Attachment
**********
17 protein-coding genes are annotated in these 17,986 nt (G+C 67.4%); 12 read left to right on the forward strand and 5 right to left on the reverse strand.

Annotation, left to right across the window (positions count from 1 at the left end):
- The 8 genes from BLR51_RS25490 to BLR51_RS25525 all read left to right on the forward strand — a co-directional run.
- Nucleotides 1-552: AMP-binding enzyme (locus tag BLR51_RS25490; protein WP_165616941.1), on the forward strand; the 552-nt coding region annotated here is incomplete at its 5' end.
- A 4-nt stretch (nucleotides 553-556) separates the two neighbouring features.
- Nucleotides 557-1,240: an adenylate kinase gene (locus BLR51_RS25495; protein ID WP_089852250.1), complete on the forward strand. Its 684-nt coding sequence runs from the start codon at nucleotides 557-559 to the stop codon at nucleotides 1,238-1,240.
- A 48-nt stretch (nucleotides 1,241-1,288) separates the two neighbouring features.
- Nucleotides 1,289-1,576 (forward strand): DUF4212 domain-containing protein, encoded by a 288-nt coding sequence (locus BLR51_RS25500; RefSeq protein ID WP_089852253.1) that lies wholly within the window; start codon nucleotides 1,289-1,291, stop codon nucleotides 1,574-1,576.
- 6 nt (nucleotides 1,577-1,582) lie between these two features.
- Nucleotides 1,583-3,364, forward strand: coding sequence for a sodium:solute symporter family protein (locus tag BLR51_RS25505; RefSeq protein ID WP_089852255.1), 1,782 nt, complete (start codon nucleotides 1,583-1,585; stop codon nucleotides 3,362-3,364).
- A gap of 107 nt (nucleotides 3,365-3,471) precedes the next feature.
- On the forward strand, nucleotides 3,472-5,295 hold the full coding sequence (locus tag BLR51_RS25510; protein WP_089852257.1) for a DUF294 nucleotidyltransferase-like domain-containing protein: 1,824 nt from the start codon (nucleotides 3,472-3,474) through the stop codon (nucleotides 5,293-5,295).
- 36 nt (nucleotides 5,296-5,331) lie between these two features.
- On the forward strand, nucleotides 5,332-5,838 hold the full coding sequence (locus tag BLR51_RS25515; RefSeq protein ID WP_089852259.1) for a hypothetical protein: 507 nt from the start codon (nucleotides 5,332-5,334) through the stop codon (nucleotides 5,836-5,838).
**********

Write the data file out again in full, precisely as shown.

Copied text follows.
17 protein-coding genes are annotated in these 17,986 nt (G+C 67.4%); 12 read left to right on the forward strand and 5 right to left on the reverse strand.

Annotation, left to right across the window (positions count from 1 at the left end):
- The 8 genes from BLR51_RS25490 to BLR51_RS25525 all read left to right on the forward strand — a co-directional run.
- Nucleotides 1-552: AMP-binding enzyme (locus tag BLR51_RS25490; protein WP_165616941.1), on the forward strand; the 552-nt coding region annotated here is incomplete at its 5' end.
- A 4-nt stretch (nucleotides 553-556) separates the two neighbouring features.
- Nucleotides 557-1,240: an adenylate kinase gene (locus BLR51_RS25495; protein ID WP_089852250.1), complete on the forward strand. Its 684-nt coding sequence runs from the start codon at nucleotides 557-559 to the stop codon at nucleotides 1,238-1,240.
- A 48-nt stretch (nucleotides 1,241-1,288) separates the two neighbouring features.
- Nucleotides 1,289-1,576 (forward strand): DUF4212 domain-containing protein, encoded by a 288-nt coding sequence (locus BLR51_RS25500; RefSeq protein ID WP_089852253.1) that lies wholly within the window; start codon nucleotides 1,289-1,291, stop codon nucleotides 1,574-1,576.
- 6 nt (nucleotides 1,577-1,582) lie between these two features.
- Nucleotides 1,583-3,364, forward strand: coding sequence for a sodium:solute symporter family protein (locus tag BLR51_RS25505; RefSeq protein ID WP_089852255.1), 1,782 nt, complete (start codon nucleotides 1,583-1,585; stop codon nucleotides 3,362-3,364).
- A gap of 107 nt (nucleotides 3,365-3,471) precedes the next feature.
- On the forward strand, nucleotides 3,472-5,295 hold the full coding sequence (locus tag BLR51_RS25510; protein WP_089852257.1) for a DUF294 nucleotidyltransferase-like domain-containing protein: 1,824 nt from the start codon (nucleotides 3,472-3,474) through the stop codon (nucleotides 5,293-5,295).
- 36 nt (nucleotides 5,296-5,331) lie between these two features.
- On the forward strand, nucleotides 5,332-5,838 hold the full coding sequence (locus tag BLR51_RS25515; RefSeq protein ID WP_089852259.1) for a hypothetical protein: 507 nt from the start codon (nucleotides 5,332-5,334) through the stop codon (nucleotides 5,836-5,838).